Kant and the Feeling of Life
Beauty and Nature in the "Critique of Judgment"
Collects together for the first time essays devoted to a detailed historical and systematic discussion of the topic of life in Kant's work.
Kant and the Feeling of Life positions Kant's concept of life as a guiding thread for understanding not only Kant's approach to aesthetics and teleology but the underlying unity of the Critique of Judgment itself. The "feeling of life," which Kant describes as affecting us in various ways—as animating, enlivening, and quickening the mind—lies at the heart of Kant's philosophical project, but it has remained understudied for a theme of such centrality. This volume brings together, for the first time, essays focused on the topic of life in Kant's work, providing a wealth of perspectives and analyses ranging from the Critique of Judgment to Kant's early aesthetics, his social and political philosophy, his work connected to the body and health, and his moral theory.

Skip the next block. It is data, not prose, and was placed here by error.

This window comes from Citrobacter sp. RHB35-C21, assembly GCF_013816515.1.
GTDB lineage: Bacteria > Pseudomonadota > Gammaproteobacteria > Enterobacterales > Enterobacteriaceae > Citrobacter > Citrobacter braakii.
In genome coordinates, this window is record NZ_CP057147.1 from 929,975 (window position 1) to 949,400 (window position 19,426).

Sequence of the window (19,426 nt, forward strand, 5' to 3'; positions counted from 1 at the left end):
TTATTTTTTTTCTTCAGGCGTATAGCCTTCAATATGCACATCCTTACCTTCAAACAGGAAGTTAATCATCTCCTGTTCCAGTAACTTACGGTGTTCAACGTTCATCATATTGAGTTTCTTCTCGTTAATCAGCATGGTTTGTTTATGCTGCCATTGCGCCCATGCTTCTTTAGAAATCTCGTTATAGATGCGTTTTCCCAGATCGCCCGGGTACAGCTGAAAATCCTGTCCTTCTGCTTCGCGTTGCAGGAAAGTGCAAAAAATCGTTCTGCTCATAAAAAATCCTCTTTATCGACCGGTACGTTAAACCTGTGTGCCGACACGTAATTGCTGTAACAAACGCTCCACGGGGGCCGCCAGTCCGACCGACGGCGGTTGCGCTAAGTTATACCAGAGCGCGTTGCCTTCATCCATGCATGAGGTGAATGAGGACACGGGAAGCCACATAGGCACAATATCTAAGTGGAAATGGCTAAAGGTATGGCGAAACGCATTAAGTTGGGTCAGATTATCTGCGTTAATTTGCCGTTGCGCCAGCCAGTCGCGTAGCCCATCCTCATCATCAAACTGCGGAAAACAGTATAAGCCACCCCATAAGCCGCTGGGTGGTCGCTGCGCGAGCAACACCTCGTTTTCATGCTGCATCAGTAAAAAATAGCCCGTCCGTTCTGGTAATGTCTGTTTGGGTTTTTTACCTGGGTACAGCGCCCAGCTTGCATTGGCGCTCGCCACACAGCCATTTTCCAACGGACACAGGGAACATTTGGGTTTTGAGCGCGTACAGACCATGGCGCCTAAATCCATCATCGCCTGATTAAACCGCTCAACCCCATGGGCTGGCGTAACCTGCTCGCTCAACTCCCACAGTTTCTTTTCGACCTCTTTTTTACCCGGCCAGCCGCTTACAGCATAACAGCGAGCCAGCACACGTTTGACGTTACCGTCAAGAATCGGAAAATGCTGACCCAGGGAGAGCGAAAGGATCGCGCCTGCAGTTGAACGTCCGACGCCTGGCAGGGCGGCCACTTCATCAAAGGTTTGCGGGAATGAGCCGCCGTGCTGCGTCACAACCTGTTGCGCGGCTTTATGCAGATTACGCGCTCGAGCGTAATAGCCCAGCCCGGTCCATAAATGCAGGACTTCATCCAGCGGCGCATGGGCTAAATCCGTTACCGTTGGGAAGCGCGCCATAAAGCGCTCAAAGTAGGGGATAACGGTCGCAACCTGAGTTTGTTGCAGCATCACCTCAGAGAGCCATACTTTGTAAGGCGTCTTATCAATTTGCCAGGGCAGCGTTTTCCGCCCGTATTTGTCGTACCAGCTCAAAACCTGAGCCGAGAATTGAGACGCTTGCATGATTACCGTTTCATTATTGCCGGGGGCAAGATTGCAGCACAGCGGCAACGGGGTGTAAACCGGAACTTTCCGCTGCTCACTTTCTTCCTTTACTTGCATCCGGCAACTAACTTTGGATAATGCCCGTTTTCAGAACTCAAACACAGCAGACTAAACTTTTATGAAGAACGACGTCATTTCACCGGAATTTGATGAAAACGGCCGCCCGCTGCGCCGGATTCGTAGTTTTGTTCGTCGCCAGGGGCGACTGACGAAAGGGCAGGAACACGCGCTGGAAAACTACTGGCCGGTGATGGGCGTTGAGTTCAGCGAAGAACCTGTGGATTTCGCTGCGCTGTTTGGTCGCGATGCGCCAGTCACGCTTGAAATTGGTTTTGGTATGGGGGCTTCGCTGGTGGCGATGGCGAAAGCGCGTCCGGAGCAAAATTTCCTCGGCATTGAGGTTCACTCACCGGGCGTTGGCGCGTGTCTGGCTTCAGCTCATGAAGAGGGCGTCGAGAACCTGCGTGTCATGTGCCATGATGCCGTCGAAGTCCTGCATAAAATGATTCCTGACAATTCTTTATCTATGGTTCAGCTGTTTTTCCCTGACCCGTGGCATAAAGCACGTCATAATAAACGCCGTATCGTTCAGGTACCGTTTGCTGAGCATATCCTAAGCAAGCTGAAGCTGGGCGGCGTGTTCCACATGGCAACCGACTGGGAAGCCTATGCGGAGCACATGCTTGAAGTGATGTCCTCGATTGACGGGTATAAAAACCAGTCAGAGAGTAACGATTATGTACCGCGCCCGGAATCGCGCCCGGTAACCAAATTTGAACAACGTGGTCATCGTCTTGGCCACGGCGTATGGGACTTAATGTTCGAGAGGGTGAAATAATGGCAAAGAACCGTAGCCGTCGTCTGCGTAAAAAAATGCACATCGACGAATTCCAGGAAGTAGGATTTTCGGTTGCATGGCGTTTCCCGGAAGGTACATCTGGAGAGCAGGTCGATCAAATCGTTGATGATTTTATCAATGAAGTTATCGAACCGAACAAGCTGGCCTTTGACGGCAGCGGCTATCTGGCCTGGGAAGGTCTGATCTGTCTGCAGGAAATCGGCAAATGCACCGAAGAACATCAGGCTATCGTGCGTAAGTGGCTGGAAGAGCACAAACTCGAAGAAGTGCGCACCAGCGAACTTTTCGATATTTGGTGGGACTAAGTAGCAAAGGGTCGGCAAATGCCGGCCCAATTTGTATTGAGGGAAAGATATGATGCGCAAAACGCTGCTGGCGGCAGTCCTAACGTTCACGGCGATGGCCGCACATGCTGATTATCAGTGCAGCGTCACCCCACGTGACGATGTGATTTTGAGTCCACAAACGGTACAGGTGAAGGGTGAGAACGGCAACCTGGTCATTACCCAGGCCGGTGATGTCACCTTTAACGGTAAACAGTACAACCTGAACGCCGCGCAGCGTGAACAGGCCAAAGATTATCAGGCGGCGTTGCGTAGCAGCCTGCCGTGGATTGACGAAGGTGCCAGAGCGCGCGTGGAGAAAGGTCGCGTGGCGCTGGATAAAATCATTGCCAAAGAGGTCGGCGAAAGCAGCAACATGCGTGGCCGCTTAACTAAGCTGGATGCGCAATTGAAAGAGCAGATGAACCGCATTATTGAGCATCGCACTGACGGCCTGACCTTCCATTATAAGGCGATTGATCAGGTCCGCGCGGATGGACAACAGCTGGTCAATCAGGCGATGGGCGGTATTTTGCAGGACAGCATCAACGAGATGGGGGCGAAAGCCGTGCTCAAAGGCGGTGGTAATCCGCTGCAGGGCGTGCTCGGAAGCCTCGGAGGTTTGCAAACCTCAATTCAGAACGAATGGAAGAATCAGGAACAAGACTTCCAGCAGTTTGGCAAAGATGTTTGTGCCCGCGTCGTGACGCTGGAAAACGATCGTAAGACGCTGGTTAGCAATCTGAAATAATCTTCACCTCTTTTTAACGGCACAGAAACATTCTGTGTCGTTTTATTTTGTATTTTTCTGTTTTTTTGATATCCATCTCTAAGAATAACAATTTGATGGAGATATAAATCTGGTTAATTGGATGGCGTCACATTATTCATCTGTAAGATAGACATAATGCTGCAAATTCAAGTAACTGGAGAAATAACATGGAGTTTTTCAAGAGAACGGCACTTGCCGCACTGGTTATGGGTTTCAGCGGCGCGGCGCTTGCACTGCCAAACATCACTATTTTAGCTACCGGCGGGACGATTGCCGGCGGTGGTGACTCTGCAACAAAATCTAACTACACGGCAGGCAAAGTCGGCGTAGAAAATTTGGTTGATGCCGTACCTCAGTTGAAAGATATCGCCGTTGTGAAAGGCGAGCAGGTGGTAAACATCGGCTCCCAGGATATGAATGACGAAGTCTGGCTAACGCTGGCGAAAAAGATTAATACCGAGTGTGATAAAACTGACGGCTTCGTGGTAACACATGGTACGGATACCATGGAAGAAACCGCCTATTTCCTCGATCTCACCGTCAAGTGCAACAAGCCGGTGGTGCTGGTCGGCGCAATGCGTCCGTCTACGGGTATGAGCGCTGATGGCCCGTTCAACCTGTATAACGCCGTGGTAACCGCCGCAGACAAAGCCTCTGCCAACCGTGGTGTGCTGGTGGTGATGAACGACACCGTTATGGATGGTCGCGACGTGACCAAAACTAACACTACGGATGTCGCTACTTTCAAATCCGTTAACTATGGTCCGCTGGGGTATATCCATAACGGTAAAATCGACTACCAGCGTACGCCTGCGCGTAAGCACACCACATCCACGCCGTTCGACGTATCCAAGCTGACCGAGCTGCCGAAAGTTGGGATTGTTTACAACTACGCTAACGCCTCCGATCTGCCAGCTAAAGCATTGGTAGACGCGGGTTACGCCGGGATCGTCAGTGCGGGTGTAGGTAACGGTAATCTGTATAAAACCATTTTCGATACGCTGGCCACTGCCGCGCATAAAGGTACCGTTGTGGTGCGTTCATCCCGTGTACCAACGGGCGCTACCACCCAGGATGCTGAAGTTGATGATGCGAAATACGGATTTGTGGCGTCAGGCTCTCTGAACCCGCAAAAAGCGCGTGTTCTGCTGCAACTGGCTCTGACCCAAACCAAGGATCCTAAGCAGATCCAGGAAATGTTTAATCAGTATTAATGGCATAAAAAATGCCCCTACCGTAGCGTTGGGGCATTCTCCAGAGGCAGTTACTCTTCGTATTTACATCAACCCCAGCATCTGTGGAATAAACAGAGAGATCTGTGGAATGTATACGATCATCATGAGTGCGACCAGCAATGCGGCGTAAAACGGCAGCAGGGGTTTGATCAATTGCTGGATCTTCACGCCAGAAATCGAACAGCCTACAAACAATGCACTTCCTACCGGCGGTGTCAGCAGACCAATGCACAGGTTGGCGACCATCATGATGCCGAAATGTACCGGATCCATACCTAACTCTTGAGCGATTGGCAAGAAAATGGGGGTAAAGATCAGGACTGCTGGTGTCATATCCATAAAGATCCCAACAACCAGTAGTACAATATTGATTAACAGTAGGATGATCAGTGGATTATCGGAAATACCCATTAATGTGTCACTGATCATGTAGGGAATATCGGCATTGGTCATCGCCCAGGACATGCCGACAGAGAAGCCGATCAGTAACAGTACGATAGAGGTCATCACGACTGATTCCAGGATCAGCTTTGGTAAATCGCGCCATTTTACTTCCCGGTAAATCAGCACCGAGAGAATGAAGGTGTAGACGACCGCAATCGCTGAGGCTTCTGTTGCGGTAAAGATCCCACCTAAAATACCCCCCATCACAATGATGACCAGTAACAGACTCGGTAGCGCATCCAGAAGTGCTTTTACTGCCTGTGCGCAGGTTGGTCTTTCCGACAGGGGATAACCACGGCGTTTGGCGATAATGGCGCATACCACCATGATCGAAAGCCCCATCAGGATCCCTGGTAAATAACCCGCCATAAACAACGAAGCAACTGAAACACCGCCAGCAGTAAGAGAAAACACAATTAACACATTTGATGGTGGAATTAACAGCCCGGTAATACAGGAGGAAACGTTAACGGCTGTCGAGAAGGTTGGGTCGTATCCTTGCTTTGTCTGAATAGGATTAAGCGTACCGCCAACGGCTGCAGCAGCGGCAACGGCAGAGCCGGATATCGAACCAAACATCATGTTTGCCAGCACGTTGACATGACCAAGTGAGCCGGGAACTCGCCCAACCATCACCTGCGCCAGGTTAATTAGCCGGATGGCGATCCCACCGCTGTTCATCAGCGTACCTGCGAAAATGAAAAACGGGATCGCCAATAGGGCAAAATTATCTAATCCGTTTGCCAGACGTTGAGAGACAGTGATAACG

Jennifer Mensch is Associate Professor of Philosophy at Western Sydney University. She is the author of Kant's Organicism: Epigenesis and the Development of Critical Philosophy.
"While there are other very good collections that address either the Critique of Judgment as a whole or Kant's biological/scientific writings, none offer the combination of high-level scholarship and an editorial voice as innovative as Mensch's. While this volume is structured as a collection of essays that follow the development of the Critique of Judgment, Mensch is offering the theme of life as a way not only to interpret the third Critique but to connect its varied discussions far beyond Kant's text within his corpus and beyond." — Avery Goldman, DePaul University